Thousands of NHS workers, teachers, firefighters and police are facing a worse retirement after being forced to give up gold-plated pensions.
In March 2014, Chancellor George Osborne unveiled new retirement freedoms to give people more control over their retirement savings.
The changes meant they no longer had to buy an annuity, which provides income for life, but they could manage their money as they saw fit.
Gold-plated: so-called defined benefit or end-of-career salary plans are generally more generous than defined contribution plans
At the same time, he announced that from April 6, 2015, workers would be prohibited from leaving public sector pension schemes.
The changes created a short window in which plan members could make up their minds, risking hasty decisions. So-called defined benefit or end-of-career salary schemes are generally more generous than defined contribution schemes, in which employees build up a kitty, because the former provide them with a guaranteed income for life based on their salary and their years of service.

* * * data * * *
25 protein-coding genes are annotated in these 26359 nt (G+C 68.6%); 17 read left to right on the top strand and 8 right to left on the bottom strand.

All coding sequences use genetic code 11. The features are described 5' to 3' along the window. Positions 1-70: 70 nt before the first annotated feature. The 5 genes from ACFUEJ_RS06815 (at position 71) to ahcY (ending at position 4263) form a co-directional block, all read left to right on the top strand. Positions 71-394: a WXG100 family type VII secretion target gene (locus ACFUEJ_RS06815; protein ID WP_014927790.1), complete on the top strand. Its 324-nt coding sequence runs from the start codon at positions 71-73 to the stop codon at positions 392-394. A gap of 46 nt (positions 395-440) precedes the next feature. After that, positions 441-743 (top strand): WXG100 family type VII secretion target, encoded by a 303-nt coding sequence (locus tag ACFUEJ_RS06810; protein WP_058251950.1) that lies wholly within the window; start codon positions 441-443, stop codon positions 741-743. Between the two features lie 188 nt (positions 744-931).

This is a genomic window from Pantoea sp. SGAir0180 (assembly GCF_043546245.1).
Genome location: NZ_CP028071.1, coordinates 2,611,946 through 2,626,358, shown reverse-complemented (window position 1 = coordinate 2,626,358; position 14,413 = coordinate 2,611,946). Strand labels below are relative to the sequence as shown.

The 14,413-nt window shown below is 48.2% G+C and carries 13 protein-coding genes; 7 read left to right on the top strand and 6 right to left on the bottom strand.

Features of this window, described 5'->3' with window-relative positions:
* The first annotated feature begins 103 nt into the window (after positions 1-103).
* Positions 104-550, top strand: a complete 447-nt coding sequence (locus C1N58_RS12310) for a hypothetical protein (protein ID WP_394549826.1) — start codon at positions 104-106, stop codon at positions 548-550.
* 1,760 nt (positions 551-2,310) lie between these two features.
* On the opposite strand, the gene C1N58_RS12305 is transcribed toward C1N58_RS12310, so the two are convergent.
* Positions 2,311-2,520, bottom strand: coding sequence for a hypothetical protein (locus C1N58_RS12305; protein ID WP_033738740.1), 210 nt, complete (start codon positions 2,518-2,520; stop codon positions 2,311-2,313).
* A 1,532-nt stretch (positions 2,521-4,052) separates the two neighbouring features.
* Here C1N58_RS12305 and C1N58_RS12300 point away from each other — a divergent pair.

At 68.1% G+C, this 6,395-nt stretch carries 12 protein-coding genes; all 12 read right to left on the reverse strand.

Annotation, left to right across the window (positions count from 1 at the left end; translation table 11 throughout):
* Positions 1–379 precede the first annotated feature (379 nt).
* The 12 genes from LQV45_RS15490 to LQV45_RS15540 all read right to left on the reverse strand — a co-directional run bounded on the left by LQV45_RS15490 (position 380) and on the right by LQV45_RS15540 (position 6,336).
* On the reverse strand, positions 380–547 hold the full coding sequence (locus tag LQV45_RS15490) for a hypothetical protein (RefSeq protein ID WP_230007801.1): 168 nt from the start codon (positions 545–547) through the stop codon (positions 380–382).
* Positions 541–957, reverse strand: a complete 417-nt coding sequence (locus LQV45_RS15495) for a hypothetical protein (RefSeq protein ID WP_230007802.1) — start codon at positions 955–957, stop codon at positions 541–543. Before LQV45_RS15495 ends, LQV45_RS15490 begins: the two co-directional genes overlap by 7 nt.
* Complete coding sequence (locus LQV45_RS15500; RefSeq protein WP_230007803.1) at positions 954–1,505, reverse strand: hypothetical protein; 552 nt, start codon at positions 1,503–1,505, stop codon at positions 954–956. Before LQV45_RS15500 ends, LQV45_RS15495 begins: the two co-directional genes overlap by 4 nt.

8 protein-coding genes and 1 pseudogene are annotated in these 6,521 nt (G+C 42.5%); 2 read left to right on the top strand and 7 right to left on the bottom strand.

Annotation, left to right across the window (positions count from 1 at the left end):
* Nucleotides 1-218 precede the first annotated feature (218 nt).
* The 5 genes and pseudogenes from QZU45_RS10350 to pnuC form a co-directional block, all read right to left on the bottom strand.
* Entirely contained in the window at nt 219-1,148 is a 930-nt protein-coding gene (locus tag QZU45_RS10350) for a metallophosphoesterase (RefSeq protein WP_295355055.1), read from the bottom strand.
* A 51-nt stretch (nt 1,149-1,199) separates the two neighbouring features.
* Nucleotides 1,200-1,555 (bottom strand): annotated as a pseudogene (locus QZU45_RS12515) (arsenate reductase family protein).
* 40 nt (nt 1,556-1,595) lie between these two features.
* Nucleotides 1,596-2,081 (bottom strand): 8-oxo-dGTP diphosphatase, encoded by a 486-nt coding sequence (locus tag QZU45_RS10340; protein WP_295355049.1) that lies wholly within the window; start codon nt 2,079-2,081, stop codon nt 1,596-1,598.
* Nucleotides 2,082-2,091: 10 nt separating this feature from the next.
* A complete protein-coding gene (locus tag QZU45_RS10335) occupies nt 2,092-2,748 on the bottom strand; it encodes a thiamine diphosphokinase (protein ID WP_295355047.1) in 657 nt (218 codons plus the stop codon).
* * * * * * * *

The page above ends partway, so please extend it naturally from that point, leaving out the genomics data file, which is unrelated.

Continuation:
But unlike defined contribution pension schemes, there is no central fund for most public sector schemes.
The cost of paying pensions in retirement is instead covered by taxpayers, and the government feared that if too many people were tempted to exit these schemes it would cripple public finances. So they gave the workers just 12 months to make a decision.
Sir Steve Webb, former Pensions Minister and partner at LCP Consultants, explains: “This delay has created a window of opportunity for civil servants to exit their defined benefit schemes before the ban on such transfers is implemented. .”